Gamer Theory: The Rise and Fall of Interests in a Gaming World

I found this reading very interesting since I had never really thought about gaming to this extreme depth before.  Many of these thoughts have passed my mind while either playing a game, (usually when I feel like I’ve been playing it way too long), but I had never analyzed it critically.  I was mainly interested with the Vice City topic and the topics on Sims since they are games that I have played before.  The ideas within the text were interesting, but I had mixed feelings about the way they were presented.

I would have liked the ideas to have been a bit more concrete as I felt I was reading something less informational and more artistic.  While I was able to draw on most of the parallelism to the real world as with the utopia, I feel like a more concrete analysis would have been more suitable in some parts.
The format itself was interesting also and I enjoyed the different pages, but I think the text could have been a little bit better and possibly organized into not so big of chunks.  I felt like 1 giant pages was slabbed over 5 slides with no real distinction in some slides as to why is should be separate from the previous.

With that said, the idea that Vice city is limitless and yet has boundaries almost seemed like a paradox.  I had never really compared games to the real world in depth before as I said though it has crossed my mind, especially in rpg’s.  In vice city you really have no limits within the world itself to go anywhere as long as you advance through the game, but you can’t escape the world itself.  In a way you are the master of your own universe.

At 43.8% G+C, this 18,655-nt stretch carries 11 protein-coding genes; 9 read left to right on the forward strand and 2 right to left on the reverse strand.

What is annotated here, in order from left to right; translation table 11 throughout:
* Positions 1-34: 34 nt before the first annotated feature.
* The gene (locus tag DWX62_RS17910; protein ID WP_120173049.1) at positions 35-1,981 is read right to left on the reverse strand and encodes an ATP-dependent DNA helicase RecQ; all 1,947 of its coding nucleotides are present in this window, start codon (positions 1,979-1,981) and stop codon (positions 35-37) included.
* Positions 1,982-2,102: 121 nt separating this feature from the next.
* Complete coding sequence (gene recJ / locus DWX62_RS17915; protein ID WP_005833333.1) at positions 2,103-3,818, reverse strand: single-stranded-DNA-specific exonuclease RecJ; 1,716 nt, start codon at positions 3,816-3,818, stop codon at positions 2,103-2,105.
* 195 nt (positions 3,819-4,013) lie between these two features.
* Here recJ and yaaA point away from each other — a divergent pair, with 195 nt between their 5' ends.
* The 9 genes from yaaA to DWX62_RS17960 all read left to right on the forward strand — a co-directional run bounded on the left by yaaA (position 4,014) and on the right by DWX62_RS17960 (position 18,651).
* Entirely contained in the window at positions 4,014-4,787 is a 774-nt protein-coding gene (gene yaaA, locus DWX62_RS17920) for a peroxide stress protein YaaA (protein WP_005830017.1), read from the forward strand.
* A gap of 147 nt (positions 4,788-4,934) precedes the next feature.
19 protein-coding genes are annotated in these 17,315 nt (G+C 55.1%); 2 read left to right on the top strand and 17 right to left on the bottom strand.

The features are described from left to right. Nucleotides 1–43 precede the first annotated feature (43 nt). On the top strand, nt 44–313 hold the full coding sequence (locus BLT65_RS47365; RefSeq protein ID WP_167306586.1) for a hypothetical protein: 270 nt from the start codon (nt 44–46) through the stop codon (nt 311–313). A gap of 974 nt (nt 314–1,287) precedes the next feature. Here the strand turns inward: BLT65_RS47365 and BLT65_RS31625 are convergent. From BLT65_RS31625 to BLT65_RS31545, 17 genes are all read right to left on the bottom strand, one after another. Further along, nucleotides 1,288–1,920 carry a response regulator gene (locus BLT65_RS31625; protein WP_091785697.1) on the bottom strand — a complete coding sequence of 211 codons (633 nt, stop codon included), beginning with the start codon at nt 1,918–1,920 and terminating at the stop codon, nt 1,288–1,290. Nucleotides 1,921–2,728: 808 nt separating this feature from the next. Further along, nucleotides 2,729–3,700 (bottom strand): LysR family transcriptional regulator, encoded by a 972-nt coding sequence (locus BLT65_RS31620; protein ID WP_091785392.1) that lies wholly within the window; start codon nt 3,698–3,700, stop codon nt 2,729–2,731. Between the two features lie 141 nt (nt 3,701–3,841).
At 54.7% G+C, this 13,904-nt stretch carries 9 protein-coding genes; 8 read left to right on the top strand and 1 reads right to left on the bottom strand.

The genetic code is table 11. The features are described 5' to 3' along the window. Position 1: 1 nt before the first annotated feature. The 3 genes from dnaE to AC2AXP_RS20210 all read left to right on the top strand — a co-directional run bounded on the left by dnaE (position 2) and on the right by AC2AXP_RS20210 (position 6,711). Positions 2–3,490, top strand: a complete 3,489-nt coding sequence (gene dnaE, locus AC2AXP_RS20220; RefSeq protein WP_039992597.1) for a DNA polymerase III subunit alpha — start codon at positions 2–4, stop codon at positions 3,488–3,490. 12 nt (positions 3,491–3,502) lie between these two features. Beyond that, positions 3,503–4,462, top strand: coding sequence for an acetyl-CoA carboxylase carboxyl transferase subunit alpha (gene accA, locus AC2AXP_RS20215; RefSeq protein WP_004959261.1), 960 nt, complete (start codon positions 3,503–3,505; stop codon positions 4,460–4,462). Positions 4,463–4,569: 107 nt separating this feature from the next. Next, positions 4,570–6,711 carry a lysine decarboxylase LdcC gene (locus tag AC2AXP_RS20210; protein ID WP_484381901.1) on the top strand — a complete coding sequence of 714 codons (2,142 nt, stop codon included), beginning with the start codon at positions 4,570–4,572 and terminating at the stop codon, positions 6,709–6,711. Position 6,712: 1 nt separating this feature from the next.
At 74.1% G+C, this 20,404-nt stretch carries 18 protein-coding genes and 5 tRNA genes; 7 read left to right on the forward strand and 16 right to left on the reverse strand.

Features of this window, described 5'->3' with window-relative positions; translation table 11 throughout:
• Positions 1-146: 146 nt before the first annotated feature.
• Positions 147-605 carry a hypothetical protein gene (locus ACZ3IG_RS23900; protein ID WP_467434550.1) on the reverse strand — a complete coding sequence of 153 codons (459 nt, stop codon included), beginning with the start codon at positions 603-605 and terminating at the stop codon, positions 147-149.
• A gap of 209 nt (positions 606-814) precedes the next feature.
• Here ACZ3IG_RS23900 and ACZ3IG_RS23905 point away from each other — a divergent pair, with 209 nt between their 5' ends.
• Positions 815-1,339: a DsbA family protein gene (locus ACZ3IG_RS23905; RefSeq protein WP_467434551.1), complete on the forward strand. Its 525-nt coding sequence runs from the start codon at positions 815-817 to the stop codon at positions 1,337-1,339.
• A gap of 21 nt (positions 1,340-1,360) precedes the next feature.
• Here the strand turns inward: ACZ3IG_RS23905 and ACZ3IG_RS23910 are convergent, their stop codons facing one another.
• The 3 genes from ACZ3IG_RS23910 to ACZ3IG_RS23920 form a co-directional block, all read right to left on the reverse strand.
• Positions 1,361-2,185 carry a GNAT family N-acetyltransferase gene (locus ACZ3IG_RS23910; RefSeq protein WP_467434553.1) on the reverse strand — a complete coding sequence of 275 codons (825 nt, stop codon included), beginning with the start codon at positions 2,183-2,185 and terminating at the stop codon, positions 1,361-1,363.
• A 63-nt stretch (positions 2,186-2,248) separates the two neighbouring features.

Something else that I had thought about before that ties into this is when you are able to acquire the helicopter (which may not have been in vice city but in one of the GTA games).   Here you are really able to push your boundaries to the limits and really access any area within the game you would like.  This is where you really gain the sense that the world you had been running around in isnt as big as you thought it was afterall.

This got me thinking about games such as WoW or any other game in which there is a world to explore.  I think part of the reason we are so initially intrigued by these games is the world they create, but I;ve also noticed that this interest dwindles  after you’ve explored and have become familiar with the world.  My theory is that there is a peak point in which enjoyment within the game is reached as you have explored a certain amount or even all of the game.  If you think about it, when you first enter a game with a decentl sized world, it seems kind of overwhelming at first, maybe even discouraging.  As you play, you are able to become a little more familiar with the world and can move around freely, but still have the sense of exploring an unfamiliar ground.  This combination of unfimilarness with the the ability to move freely is what I think can make a game very interesting.  However, once you’ve become so familiar with it, the game loses it’s sense of excitement is certain aspects and it is played more a long the line of just wanting to play the game where you do not concern yourself as much with your surroundings.   If you were to graph this, I think it would look something like a bell curve.

This is just a theory and I would be curious if anyone would agree with me on this though I think it’s something everyone does subconsciously with almost any game though the degree changes depending on the type of game.   In Wow this process lasts much longer I would say than maybe Vice City.  However, the process for this would last longer in Vice City than let’s say an old Mario game on the gameboy.

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